The CNIRS is proud to announce this year’s winners of the Travel Awards in support of attending the 17th International Diffuse Reflectance Conference at Chambersburg, PA August 2 to 8, 2014. This year six students or recent graduates will receive reimbursement for one-half of their travel expenses, plus registration for the conference, which includes room and board at the Conference venue, Wilson College. The students have submitted statements of why they would like to attend the Conference, and they will present posters of their work.

Dr. George Bázár is a post-doctoral researcher with Roumiana Tsenkova at Kobe University, Japan. He applied NIR and electronic nose techniques for qualifying agricultural and food products at Kaposvár University, Hungary, where his Ph.D. thesis advisor was Róbert Romvári and he was mentored by Károly Kaffka. Presently he is pursuing NIR spectroscopy in the field of aquaphotomics and investigates various biological systems through water spectral interactions.

Heather J. Boyce is a graduate student under the guidance of Stephen Hoag in the School of Pharmacy, University of Maryland Baltimore. She expects to graduate in May, 2017, implementing NIR spectroscopy to assess the physical properties of pharmaceutical excipients and to predict pharmaceutical oral dosage form performance.

Anina Guelpa is a third year PhD student at the Department of Food Science, Stellenbosch University, South Africa under the supervision of Marena Manley. She has studied the determination of maize hardness using NIR spectroscopy and hyperspectral imaging.

Ryan Lerud is in the PhD program at Portland State University, being co-advised by Peter Moeck of the Physics Department and Shankar Rananavare of the Chemistry Department. Currently he has been using multivariate statistics to develop a sub $1000 NIR/Vis Portable Fruit Quality Meter, as part of his Masters thesis and on-going internship with CID Bio-Science, Camas, WA.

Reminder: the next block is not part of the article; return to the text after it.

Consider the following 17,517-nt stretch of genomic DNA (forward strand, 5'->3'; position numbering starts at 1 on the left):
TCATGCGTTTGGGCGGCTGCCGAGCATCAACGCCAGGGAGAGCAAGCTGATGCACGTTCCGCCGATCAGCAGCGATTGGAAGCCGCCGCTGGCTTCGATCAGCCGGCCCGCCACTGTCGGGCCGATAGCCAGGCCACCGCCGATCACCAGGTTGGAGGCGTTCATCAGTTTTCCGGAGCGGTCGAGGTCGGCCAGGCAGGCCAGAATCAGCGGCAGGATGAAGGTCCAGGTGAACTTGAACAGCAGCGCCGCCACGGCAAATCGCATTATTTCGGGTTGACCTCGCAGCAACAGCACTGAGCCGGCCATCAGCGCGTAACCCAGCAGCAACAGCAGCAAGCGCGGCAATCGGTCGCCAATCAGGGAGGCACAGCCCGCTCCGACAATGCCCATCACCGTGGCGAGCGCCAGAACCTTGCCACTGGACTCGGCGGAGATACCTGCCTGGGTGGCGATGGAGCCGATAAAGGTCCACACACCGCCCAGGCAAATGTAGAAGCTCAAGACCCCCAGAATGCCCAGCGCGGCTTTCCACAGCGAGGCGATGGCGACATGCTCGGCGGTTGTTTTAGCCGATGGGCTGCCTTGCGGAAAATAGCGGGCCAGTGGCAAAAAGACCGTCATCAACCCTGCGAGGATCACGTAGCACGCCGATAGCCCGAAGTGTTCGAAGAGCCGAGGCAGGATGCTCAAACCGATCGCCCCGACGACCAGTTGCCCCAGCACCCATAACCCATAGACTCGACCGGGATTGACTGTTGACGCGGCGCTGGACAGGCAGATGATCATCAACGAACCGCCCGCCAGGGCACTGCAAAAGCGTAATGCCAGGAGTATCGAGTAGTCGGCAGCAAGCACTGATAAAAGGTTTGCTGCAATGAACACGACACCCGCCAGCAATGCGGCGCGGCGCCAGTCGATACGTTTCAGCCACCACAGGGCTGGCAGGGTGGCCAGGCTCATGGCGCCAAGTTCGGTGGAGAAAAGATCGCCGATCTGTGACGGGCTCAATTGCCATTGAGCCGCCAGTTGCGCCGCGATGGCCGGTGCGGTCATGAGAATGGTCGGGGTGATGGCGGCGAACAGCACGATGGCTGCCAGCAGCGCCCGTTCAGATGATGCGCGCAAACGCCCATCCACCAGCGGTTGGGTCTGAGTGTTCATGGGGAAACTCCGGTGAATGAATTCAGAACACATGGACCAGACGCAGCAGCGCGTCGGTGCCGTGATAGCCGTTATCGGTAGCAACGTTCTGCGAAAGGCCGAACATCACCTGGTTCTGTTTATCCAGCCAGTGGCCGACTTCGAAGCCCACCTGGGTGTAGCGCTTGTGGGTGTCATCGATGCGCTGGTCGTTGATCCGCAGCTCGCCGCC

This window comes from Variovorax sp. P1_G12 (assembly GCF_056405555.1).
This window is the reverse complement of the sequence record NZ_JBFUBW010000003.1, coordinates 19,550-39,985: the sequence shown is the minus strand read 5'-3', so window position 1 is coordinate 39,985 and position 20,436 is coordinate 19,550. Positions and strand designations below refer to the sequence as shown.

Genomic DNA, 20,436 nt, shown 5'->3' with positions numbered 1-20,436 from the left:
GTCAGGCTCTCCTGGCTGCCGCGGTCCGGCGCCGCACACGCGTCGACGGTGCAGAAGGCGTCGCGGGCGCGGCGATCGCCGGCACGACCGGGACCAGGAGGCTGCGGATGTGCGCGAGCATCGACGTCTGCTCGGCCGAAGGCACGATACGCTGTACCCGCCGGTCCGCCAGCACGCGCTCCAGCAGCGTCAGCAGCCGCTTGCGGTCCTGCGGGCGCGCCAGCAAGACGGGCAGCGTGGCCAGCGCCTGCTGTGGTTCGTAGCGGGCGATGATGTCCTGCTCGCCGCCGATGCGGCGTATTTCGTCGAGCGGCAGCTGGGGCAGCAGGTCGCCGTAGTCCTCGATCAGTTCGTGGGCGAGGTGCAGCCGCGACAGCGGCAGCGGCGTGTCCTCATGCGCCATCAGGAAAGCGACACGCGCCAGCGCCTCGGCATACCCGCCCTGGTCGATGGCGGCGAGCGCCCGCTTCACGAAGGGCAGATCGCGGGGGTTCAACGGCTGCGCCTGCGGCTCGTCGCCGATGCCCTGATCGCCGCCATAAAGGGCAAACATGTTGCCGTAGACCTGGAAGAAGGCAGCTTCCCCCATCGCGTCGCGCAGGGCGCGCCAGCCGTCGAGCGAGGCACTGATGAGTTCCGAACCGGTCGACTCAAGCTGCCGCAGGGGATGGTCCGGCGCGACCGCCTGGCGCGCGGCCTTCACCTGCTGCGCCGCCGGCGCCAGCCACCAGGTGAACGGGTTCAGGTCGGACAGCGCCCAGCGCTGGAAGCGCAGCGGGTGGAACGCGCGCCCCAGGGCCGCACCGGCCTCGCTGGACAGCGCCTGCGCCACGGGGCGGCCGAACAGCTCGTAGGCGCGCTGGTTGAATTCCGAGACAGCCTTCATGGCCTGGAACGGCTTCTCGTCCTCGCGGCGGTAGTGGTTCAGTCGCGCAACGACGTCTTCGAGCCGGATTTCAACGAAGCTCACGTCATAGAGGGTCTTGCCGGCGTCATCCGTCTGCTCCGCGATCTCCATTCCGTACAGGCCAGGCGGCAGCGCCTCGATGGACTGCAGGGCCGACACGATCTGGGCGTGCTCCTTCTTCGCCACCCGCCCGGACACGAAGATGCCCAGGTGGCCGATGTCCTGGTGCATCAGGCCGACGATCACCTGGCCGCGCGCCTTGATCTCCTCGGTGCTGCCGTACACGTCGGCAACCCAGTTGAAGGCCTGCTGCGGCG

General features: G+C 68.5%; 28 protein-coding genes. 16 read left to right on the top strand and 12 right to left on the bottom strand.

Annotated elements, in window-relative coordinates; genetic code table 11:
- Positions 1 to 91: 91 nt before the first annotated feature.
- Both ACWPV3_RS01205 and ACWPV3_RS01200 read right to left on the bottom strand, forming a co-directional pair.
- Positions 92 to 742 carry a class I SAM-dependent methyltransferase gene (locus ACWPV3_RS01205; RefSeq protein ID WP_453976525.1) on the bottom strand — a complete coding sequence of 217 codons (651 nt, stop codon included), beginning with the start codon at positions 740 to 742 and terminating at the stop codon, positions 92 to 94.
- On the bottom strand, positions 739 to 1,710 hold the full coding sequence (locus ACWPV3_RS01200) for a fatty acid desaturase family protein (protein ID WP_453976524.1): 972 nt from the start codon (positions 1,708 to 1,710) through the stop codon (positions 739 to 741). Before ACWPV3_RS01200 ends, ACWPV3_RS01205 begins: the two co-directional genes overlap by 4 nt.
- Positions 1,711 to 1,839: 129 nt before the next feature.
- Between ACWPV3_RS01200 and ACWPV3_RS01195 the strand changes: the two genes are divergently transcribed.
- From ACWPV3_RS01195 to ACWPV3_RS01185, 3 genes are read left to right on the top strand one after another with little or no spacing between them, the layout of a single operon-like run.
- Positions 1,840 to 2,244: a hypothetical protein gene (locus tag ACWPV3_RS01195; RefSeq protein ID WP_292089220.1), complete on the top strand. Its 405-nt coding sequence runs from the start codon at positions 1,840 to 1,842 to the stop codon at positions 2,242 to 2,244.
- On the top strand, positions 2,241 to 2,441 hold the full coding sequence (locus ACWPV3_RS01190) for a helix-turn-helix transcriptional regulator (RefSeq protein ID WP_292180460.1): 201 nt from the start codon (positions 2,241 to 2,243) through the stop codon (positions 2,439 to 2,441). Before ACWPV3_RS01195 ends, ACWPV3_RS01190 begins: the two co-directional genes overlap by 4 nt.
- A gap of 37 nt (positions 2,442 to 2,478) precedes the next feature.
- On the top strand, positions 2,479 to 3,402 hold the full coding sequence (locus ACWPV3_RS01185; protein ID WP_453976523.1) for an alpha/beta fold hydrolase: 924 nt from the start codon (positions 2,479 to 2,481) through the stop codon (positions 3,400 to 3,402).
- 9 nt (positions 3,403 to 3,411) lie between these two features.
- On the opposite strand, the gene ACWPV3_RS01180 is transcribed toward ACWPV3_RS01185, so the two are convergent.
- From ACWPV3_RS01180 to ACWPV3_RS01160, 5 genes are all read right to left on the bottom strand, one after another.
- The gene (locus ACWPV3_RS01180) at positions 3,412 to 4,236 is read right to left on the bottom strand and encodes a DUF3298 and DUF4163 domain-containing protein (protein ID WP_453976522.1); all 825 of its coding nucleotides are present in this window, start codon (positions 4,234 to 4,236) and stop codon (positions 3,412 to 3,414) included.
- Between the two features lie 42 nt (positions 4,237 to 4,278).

Jacky Zhongqiang Lin is a fourth year PhD student in the School of Pharmacy, University of Maryland, under the supervision of Stephen Hoag. He is studying the curing process of ethylcellulose pseudolatex films using NIR spectroscopy. He has had internships for 2 summers at Abbvie Inc, North Chicago, IL.

Anastasiia Melenteva is a third year PhD student in the Samara State Technical University, Faculty of Food Production, Samara, Russia. Her current research concerns the development of a global model for milk analysis based on the phenomenon of scatter. She has published seven papers on the Visible and NIR spectroscopy of milk, each with Andrey Bogomolov of J&M Analytik AG, Essingen-Aalen, Germany and one of those was also co-authored with Donald Dahm, of Rowan University, Glassboro, NJ, who is this year’s Gerald S. Birth Awardee.

The International Diffuse Reflectance Conference is convened every two years. The late Dr. Gerald S. Birth was the founder of the IDRC (“The Chambersburg Conference”), now sponsored by the CNIRS. The Chambersburg Conference follows the “Gordon Conference” format: the attendees attend plenary morning and evening sessions, with afternoons free for elective activities. This allows a unique opportunity for informal interaction with highly accomplished professionals in the field. Since 1982, this conference has offered the opportunity to forge lifelong professional relationships and friendships.